Tag Archives: link

Link: DRY vs Write Explicit Tests

DRY vs WET | Arlo Being Bloody StupidWrite Explicit Tests – Following WET just asks “What is each test attempting to say? How could we say that most clearly?” An awesome example on re-writing a test into a much, much better one. It also demonstrates well that writing a good test is an iterative and challenging task – but the result is absolutely worth the effort.

Link: Refactoring to an Adaptive Model – Martin Fowler

Martin Fowler’s Refactoring to an Adaptive Model, 11/2015 – replacing imperative logic with a declarative one, with rules encoded in JSON so that they can easily be shared across platforms and updated without re-installation. A few other nice refactoring points too.

Most of our software logic is written in our programming languages, these give us the best environment to write and evolve such logic. But there are circumstances when it’s useful to move that logic into a data structure that our imperative code can interpret – what I refer to as an adaptive model. Here I’ll show some product selection logic in JavaScript and show how it can be refactored to a simple production rule system encoded in JSON. This JSON data allows us to share this selection logic between devices using different programming languages and to update this logic without updating the code on these devices.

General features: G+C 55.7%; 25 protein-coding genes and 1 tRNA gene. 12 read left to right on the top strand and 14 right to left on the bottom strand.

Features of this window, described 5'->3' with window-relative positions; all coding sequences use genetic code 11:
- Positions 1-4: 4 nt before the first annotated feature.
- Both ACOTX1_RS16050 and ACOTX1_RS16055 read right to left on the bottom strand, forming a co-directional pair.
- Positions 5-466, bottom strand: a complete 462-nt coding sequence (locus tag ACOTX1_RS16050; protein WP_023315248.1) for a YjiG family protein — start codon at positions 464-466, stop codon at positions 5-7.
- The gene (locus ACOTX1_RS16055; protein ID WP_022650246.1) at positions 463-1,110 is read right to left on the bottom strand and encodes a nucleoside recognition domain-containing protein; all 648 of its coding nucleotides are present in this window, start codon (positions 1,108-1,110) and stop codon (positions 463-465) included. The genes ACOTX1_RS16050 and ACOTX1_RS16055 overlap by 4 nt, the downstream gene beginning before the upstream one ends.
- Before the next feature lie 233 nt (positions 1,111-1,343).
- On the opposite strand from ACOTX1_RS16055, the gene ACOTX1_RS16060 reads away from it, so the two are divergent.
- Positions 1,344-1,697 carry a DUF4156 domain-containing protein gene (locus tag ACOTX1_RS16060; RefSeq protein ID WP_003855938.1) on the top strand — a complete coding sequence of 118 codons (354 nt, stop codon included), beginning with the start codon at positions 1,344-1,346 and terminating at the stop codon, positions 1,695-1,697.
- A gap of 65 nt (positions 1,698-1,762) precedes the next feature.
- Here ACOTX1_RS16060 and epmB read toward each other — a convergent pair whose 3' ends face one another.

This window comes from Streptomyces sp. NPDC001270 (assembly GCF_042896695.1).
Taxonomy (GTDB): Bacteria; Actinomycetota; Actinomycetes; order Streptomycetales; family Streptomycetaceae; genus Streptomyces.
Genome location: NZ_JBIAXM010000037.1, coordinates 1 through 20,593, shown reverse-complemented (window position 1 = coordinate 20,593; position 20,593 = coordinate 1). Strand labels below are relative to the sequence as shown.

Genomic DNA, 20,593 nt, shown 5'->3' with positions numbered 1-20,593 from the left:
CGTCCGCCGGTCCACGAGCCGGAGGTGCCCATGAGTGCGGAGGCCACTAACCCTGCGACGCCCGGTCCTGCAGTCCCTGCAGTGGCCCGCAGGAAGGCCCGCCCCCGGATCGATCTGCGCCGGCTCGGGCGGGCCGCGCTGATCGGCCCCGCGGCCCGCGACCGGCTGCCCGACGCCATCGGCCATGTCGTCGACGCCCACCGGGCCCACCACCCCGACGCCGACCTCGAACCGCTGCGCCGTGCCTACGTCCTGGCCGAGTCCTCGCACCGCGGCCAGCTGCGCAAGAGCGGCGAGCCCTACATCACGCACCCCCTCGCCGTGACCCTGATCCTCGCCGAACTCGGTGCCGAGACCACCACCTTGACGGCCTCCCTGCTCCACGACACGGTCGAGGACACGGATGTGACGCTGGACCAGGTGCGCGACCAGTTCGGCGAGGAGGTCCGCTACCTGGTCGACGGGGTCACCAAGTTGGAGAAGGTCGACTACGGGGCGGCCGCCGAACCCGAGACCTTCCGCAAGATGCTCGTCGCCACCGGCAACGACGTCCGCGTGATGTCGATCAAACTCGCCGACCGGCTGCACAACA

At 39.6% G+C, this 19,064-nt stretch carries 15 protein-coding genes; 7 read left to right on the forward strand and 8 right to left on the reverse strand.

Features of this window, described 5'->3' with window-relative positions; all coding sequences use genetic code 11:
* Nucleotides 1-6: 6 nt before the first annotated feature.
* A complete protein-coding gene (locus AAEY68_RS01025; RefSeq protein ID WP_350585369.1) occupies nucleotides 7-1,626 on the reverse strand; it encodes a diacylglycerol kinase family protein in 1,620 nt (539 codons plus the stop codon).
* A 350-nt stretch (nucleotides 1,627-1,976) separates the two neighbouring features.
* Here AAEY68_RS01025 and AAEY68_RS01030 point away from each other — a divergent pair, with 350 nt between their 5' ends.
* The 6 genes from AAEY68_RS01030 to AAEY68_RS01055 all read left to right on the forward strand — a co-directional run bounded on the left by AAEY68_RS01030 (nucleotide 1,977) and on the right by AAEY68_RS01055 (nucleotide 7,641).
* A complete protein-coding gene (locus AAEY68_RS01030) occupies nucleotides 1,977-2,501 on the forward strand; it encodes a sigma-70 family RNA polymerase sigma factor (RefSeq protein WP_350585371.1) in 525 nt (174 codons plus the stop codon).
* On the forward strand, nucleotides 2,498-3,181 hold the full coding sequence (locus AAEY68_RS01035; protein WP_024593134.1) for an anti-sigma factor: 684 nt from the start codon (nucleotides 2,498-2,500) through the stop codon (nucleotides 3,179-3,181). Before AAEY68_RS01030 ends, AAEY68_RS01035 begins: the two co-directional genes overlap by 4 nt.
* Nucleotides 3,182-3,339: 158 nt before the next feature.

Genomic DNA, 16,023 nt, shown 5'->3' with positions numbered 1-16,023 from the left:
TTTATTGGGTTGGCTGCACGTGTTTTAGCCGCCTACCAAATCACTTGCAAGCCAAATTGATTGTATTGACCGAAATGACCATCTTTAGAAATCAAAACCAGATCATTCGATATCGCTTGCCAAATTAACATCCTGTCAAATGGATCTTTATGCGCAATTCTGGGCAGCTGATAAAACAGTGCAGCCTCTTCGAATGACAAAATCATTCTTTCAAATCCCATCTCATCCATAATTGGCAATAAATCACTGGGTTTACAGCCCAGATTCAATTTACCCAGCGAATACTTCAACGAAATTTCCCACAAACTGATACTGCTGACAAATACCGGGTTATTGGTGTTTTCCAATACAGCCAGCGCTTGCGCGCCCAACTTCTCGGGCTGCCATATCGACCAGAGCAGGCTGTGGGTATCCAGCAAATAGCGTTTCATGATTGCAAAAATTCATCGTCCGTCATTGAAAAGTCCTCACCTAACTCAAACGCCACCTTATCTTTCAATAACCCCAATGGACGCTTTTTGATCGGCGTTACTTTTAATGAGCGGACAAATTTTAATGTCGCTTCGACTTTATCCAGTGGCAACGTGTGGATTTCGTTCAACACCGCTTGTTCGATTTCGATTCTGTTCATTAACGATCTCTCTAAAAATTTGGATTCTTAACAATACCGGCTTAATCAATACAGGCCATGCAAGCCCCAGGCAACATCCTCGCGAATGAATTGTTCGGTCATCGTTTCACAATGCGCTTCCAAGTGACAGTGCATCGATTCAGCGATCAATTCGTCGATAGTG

Link: The madness of layered architecture

Johannes Brodwall: The madness of layered architecture – a nice critique of over-designed “enterprise” apps, why that is a problem (SRP, cost of code, unclear where to do a change, ….), why it is different from the successful layered network stack of Ethernet/IP/TCP/… (because in an app, all layers are on the same level of abstraction); bottom line: do not add a layer unless you have a really good reason (hint: the advice of a consultant/speaker does not count as one)

Improve This: Twitter Streaming And Transformation in JS (link)

In improve this we take a look at a reader submitted test, user interface, story or block of code and we try and improve it, without context, explaining what we did as we went.

In this issue, Mike sent a link to an event source to a realtime social media visualization.

Read the full original post.

Highlights: use of JSLint and JSHint, removal of unnecessary dependencies, nested callbacks, testing, refactoring  to split by responsibilities, … .